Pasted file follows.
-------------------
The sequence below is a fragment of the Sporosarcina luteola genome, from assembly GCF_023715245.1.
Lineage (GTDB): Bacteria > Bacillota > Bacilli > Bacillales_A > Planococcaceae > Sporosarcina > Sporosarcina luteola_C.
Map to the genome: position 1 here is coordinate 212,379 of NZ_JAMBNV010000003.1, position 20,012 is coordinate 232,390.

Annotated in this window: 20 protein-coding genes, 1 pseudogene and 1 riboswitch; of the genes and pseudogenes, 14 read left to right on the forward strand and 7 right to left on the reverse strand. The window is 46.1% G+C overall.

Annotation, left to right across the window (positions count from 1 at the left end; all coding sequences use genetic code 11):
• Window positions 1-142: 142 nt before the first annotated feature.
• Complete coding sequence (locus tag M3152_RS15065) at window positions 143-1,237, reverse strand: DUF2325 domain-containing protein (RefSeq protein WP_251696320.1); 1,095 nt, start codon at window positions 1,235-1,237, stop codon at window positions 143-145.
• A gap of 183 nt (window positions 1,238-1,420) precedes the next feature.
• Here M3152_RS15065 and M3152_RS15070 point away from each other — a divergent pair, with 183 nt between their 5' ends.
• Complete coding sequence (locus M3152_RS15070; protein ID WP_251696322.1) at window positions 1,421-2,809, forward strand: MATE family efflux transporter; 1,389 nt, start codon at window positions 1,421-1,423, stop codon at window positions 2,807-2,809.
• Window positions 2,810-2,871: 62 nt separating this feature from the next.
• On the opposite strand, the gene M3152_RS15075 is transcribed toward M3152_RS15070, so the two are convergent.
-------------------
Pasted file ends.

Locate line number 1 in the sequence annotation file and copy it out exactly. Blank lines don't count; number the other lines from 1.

The sequence below is a fragment of the Sporosarcina luteola genome, from assembly GCF_023715245.1.